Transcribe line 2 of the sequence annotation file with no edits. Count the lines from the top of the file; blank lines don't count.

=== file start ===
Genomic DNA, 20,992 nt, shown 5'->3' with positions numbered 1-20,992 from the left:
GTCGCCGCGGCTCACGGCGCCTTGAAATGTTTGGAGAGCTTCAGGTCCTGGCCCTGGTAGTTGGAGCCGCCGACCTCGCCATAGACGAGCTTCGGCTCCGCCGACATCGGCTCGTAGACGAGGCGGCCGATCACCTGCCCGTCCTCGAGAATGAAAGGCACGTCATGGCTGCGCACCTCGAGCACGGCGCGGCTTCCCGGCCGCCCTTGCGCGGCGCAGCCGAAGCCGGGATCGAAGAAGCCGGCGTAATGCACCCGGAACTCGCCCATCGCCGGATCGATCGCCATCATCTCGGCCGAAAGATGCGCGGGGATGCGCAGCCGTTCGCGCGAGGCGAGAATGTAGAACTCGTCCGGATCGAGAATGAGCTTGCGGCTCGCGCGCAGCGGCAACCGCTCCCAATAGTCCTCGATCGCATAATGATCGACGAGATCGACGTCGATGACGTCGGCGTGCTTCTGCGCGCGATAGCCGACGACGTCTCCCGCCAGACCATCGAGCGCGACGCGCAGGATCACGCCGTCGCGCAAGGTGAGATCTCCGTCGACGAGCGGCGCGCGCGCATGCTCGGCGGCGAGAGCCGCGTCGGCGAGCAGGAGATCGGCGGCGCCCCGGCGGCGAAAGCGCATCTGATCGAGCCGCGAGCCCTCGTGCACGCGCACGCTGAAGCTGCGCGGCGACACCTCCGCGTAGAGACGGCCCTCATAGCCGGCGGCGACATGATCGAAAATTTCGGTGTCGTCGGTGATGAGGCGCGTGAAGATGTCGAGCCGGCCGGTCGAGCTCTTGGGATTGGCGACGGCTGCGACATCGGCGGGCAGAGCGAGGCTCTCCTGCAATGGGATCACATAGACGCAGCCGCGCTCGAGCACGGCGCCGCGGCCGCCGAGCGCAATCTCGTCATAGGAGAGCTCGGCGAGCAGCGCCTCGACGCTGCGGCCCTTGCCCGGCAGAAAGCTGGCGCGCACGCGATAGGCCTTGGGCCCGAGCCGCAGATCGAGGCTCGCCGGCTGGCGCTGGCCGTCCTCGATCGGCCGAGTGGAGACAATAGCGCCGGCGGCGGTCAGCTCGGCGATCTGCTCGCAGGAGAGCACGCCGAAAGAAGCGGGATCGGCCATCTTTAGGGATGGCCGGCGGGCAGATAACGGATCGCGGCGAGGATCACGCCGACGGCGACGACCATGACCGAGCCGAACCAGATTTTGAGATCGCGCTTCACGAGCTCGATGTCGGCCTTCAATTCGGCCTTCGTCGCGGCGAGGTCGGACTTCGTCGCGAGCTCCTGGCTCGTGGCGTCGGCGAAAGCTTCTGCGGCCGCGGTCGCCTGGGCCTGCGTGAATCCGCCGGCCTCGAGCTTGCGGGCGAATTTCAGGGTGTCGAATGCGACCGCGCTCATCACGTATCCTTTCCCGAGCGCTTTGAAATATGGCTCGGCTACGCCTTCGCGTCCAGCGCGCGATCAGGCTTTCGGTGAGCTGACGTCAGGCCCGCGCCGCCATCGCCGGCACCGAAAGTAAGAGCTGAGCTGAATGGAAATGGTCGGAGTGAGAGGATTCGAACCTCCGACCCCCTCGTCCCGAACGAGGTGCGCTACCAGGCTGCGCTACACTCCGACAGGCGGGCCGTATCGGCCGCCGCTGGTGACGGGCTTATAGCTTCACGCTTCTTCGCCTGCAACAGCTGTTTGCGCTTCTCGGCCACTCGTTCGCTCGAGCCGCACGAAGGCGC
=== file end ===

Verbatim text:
GTCGCCGCGGCTCACGGCGCCTTGAAATGTTTGGAGAGCTTCAGGTCCTGGCCCTGGTAGTTGGAGCCGCCGACCTCGCCATAGACGAGCTTCGGCTCCGCCGACATCGGCTCGTAGACGAGGCGGCCGATCACCTGCCCGTCCTCGAGAATGAAAGGCACGTCATGGCTGCGCACCTCGAGCACGGCGCGGCTTCCCGGCCGCCCTTGCGCGGCGCAGCCGAAGCCGGGATCGAAGAAGCCGGCGTAATGCACCCGGAACTCGCCCATCGCCGGATCGATCGCCATCATCTCGGCCGAAAGATGCGCGGGGATGCGCAGCCGTTCGCGCGAGGCGAGAATGTAGAACTCGTCCGGATCGAGAATGAGCTTGCGGCTCGCGCGCAGCGGCAACCGCTCCCAATAGTCCTCGATCGCATAATGATCGACGAGATCGACGTCGATGACGTCGGCGTGCTTCTGCGCGCGATAGCCGACGACGTCTCCCGCCAGACCATCGAGCGCGACGCGCAGGATCACGCCGTCGCGCAAGGTGAGATCTCCGTCGACGAGCGGCGCGCGCGCATGCTCGGCGGCGAGAGCCGCGTCGGCGAGCAGGAGATCGGCGGCGCCCCGGCGGCGAAAGCGCATCTGATCGAGCCGCGAGCCCTCGTGCACGCGCACGCTGAAGCTGCGCGGCGACACCTCCGCGTAGAGACGGCCCTCATAGCCGGCGGCGACATGATCGAAAATTTCGGTGTCGTCGGTGATGAGGCGCGTGAAGATGTCGAGCCGGCCGGTCGAGCTCTTGGGATTGGCGACGGCTGCGACATCGGCGGGCAGAGCGAGGCTCTCCTGCAATGGGATCACATAGACGCAGCCGCGCTCGAGCACGGCGCCGCGGCCGCCGAGCGCAATCTCGTCATAGGAGAGCTCGGCGAGCAGCGCCTCGACGCTGCGGCCCTTGCCCGGCAGAAAGCTGGCGCGCACGCGATAGGCCTTGGGCCCGAGCCGCAGATCGAGGCTCGCCGGCTGGCGCTGGCCGTCCTCGATCGGCCGAGTGGAGACAATAGCGCCGGCGGCGGTCAGCTCGGCGATCTGCTCGCAGGAGAGCACGCCGAAAGAAGCGGGATCGGCCATCTTTAGGGATGGCCGGCGGGCAGATAACGGATCGCGGCGAGGATCACGCCGACGGCGACGACCATGACCGAGCCGAACCAGATTTTGAGATCGCGCTTCACGAGCTCGATGTCGGCCTTCAATTCGGCCTTCGTCGCGGCGAGGTCGGACTTCGTCGCGAGCTCCTGGCTCGTGGCGTCGGCGAAAGCTTCTGCGGCCGCGGTCGCCTGGGCCTGCGTGAATCCGCCGGCCTCGAGCTTGCGGGCGAATTTCAGGGTGTCGAATGCGACCGCGCTCATCACGTATCCTTTCCCGAGCGCTTTGAAATATGGCTCGGCTACGCCTTCGCGTCCAGCGCGCGATCAGGCTTTCGGTGAGCTGACGTCAGGCCCGCGCCGCCATCGCCGGCACCGAAAGTAAGAGCTGAGCTGAATGGAAATGGTCGGAGTGAGAGGATTCGAACCTCCGACCCCCTCGTCCCGAACGAGGTGCGCTACCAGGCTGCGCTACACTCCGACAGGCGGGCCGTATCGGCCGCCGCTGGTGACGGGCTTATAGCTTCACGCTTCTTCGCCTGCAACAGCTGTTTGCGCTTCTCGGCCACTCGTTCGCTCGAGCCGCACGAAGGCGC